didn’t include in his pedagogy for the art. I find Kodokan Judo
principles being applied not just in competitive matches with people
wearing traditional dogi, but in no-gi matches and even professional
MMA fights. More interesting to me is the way Kodokan Judo’s
principles continue to be applied in and out of the dojo. It’s
still seen as an effective form of physical education, and the
principle of seiryoku
along with the principle of yawara
pliancy, flexibility, suppleness), is taught as having far more than
just martial applications. The whole of Kodokan Judo manages to offer
a very complete set of principles for interacting with the world
physically and intellectually nearly 140 years after its founding. It
hasn’t stopped growing and adapting. In addition to the official
kata of Kodokan Judo, many practitioners develop their own,
unofficial, kata to practice and explore the principles in situations
that are not focused on in the official curriculum.
proportion of waza practice versus randori practice versu kata
practice is something judoka never stop arguing about, and every judo
dojo has a different answer to what the proportions should be. I see
people working out new techniques based on the classical principles,
and practicing in new ways. It’s not uncommon now to see judoka
train without dogi so they can prepare for no-gi tournaments. Do they
stop doing judo because they take off their dogi and fight in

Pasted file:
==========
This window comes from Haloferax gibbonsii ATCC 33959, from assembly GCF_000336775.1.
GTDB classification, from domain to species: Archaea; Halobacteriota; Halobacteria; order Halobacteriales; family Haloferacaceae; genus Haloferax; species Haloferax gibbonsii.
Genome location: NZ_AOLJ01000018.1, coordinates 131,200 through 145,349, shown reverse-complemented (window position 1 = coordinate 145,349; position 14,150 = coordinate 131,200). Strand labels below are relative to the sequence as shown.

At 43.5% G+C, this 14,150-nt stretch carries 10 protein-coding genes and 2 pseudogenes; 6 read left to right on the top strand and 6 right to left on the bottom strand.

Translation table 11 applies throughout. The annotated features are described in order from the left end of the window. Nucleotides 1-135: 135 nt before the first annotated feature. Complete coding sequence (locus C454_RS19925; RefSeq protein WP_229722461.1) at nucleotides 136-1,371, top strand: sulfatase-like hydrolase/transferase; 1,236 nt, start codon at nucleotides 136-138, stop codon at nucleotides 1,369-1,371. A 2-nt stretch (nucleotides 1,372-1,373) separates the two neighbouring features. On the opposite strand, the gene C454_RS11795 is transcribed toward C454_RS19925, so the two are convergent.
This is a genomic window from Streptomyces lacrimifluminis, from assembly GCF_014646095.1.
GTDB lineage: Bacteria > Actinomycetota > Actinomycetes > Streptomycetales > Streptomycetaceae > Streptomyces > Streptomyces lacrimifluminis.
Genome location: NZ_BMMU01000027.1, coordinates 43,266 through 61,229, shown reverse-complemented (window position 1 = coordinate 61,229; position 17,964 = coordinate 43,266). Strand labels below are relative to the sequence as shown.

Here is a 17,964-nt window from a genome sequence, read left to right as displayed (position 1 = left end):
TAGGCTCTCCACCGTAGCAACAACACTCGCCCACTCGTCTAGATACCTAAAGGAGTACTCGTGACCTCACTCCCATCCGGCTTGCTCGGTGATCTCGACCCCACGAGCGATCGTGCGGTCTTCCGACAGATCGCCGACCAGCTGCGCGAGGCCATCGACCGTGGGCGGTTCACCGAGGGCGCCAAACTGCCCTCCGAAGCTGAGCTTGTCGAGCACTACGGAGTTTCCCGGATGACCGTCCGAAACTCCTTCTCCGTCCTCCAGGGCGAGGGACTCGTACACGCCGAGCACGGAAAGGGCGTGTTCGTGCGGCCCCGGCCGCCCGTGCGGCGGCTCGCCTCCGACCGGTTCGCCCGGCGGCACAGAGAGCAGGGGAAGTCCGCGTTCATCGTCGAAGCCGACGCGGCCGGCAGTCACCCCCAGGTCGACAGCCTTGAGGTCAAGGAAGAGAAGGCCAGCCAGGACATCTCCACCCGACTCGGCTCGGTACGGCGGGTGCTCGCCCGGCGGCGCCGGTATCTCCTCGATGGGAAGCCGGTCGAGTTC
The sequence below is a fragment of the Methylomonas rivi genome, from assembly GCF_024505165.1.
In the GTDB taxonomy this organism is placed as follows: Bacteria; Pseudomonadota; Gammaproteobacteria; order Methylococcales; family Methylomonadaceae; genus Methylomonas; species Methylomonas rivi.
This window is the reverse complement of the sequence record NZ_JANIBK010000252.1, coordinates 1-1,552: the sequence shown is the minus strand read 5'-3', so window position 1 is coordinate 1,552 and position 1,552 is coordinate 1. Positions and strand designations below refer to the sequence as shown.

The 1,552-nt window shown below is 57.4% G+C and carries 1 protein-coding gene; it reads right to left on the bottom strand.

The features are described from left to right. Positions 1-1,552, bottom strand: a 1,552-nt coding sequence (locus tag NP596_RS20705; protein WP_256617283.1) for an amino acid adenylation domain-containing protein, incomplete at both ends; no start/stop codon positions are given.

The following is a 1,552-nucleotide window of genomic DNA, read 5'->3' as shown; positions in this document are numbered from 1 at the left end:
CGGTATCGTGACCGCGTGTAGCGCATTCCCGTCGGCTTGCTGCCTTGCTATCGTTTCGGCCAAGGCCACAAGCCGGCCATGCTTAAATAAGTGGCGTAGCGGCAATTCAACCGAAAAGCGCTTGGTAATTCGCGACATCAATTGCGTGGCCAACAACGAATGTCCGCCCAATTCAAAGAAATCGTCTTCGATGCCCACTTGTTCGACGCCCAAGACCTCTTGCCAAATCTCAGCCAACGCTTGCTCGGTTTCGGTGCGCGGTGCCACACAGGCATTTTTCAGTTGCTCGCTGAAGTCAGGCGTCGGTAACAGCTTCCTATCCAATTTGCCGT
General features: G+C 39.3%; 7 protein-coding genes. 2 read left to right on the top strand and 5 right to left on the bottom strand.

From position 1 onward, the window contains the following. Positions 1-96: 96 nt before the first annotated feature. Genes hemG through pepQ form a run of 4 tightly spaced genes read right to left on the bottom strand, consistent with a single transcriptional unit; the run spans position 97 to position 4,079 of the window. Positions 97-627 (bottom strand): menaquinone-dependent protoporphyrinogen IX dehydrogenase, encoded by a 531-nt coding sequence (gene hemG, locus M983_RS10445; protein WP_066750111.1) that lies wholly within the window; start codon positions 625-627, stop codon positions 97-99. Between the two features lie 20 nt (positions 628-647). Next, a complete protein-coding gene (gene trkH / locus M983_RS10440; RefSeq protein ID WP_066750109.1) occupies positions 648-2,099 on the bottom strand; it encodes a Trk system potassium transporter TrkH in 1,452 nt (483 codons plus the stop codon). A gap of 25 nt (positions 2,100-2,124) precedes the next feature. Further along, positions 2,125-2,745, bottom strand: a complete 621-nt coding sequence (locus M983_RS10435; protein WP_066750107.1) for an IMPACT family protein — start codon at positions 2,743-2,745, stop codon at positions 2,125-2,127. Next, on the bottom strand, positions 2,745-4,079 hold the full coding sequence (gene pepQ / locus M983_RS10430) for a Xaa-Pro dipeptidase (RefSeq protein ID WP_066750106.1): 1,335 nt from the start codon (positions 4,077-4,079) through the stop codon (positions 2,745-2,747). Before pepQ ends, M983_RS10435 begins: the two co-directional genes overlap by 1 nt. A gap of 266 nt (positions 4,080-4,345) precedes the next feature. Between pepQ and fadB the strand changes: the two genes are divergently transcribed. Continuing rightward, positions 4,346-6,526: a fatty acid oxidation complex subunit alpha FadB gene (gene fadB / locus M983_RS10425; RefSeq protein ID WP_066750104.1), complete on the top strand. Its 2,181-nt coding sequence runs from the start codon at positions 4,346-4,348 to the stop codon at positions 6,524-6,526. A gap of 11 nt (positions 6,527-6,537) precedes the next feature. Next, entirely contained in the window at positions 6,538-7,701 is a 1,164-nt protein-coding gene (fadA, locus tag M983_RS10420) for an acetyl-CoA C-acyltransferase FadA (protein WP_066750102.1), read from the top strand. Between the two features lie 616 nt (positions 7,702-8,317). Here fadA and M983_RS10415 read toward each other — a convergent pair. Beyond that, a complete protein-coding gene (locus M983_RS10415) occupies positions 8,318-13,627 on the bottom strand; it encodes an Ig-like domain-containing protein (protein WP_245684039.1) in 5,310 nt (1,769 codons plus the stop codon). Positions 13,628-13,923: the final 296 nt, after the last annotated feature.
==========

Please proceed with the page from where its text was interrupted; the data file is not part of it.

competitions that aren’t using IJF rules? If you’re applying judo
principles it’s still judo, regardless of what you’re wearing or
what you’re doing. Judo is, after all, yawara.
soft and pliant. It can change its shape to fit the situation.
Muso Ryu reaches further back for its origin, another 270 odd years
past Judo. The relevance of a stick that was intended to be used to
subdue people with swords in a world of guns and IEDs is difficult to
imagine, especially when you see the people studying it wearing
clothes that have been out of date for centuries and practicing
against people armed with swords. Relevant in the 21st century? It
looks more like Live Action Role-Playing to most people. However, the
principles haven’t changed, even if the practical applications have
had to evolve.
its history Shinto Muso Ryu’s students haven’t been afraid to add
new lessons to the art. Kata were added steadily over the centuries,
and tools were added to the practitioner’s kit. An art that started
out with just a stick and a sword now teaches students to apply the
principles to sticks of nearly any length, as well as chains (and in
some lines even bayonet length blades!). The real principles about
movement, timing, spacing and rhythm are still useful not just in
combat situations, but everywhere in life. I’ve only been doing
Shinto Muso Ryu for 28 years, but in that time I’ve watched
teachers tweak kata and change what they emphasize. Looking back
before my time, to the films that survive from the last 90 years or
so, it’s clear that people have been tweaking and playing with the
kata since long before I showed up. Considering all the recorded
changes that have been made to Shinto Muso Ryu over the centuries, no
one can seriously claim that they do Shinto Muso Ryu just like Muso
Gonosuke Katsuyoshi did it. It’s been changing and adapting
from the day he started figuring it out for himself.
sentence undercuts your argument that such a practice is even
possible] Budo practices are paths to follow, not fossils. You
have to adapt to the terrain. If you never change anything, and never
learn anything beyond where the founder began, you would be
preserving an artifact that has no relationship to the age you live
in. I fully expect the arts I practice and teach to grow and change.
The principles will still be there, but I sincerely hope my students
learn new ways to train, new ways to teach the principles, and new
ways to express the principles. Anything less than that is a
discredit to everyone who has gone before us.